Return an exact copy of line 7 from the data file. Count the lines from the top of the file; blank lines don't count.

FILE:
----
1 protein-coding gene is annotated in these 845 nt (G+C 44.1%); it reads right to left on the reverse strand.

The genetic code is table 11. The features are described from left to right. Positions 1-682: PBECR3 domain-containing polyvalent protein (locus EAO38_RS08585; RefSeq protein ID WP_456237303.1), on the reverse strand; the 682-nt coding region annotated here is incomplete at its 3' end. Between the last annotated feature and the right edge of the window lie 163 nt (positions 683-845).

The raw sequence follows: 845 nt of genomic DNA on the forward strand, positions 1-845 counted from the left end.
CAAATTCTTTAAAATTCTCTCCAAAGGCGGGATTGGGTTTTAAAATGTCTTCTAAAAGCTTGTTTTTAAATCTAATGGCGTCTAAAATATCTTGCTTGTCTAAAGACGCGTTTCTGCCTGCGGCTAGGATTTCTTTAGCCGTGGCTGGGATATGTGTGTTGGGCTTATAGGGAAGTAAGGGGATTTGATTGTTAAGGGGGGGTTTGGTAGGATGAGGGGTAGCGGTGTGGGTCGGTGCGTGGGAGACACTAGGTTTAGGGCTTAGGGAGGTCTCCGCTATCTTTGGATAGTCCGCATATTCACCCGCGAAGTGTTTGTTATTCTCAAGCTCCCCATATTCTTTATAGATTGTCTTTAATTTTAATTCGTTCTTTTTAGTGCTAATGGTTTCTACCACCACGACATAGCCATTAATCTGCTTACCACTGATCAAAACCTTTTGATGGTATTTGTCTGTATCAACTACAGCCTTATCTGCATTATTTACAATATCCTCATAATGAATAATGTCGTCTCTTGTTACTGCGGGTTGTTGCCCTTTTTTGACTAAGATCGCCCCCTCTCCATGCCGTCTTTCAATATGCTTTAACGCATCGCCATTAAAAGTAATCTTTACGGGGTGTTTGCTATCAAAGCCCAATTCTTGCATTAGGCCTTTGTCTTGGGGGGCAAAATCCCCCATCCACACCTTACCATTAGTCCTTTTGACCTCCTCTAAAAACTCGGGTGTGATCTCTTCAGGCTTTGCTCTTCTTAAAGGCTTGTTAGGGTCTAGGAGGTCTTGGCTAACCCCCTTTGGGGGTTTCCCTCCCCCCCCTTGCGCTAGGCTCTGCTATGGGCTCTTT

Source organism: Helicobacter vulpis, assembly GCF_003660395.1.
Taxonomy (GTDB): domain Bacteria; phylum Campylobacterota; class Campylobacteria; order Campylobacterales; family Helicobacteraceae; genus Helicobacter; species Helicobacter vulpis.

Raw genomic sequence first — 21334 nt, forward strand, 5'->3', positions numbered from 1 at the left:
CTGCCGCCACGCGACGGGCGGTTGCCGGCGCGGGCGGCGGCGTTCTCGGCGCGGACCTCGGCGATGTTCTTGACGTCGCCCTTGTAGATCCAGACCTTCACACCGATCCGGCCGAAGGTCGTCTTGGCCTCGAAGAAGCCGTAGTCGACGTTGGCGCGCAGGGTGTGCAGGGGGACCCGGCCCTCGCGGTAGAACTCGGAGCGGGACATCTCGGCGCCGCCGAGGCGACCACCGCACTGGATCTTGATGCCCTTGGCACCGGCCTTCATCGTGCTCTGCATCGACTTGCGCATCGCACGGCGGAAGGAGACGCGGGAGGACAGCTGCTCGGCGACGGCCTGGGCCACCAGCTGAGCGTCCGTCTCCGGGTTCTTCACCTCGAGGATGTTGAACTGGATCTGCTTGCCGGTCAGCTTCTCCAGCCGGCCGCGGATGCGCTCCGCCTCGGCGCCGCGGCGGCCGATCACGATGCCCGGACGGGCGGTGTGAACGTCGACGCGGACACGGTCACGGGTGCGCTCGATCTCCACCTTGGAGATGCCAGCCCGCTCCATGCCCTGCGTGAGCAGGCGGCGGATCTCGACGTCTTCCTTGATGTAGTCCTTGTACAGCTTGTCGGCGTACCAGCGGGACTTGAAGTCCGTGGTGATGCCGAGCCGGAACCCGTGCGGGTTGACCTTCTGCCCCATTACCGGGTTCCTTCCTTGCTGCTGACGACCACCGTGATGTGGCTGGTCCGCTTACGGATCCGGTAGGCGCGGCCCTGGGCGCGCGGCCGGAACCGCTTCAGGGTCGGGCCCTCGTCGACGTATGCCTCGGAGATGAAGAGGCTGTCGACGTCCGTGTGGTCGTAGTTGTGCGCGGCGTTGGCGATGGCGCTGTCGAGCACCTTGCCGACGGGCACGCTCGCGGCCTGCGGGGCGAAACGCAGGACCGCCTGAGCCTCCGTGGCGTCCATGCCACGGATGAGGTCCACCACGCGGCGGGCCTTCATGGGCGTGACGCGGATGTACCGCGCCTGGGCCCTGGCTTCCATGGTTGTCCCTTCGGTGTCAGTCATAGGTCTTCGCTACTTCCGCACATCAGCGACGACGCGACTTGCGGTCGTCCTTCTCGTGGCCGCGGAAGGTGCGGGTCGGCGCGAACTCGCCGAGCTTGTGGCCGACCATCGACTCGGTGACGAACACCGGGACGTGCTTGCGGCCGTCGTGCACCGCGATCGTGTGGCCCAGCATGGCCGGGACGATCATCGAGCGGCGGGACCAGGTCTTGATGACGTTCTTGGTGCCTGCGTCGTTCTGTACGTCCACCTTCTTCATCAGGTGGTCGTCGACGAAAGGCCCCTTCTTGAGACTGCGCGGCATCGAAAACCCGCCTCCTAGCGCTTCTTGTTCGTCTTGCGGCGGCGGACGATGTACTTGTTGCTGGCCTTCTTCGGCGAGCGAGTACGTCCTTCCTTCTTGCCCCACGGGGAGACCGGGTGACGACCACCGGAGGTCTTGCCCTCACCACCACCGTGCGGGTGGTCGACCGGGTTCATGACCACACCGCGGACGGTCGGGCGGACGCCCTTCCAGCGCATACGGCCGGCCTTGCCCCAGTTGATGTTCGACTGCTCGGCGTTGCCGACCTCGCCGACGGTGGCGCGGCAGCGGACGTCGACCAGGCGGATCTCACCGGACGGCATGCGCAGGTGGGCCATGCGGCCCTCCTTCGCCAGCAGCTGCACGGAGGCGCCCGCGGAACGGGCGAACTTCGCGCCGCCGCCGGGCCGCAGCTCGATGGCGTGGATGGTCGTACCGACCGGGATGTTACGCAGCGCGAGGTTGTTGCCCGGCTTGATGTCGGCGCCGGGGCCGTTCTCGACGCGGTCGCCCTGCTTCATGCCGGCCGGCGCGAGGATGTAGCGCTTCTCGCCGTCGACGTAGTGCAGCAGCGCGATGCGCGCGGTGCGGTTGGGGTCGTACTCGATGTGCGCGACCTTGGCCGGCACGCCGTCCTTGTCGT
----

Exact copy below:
Raw genomic sequence first — 21334 nt, forward strand, 5'->3', positions numbered from 1 at the left: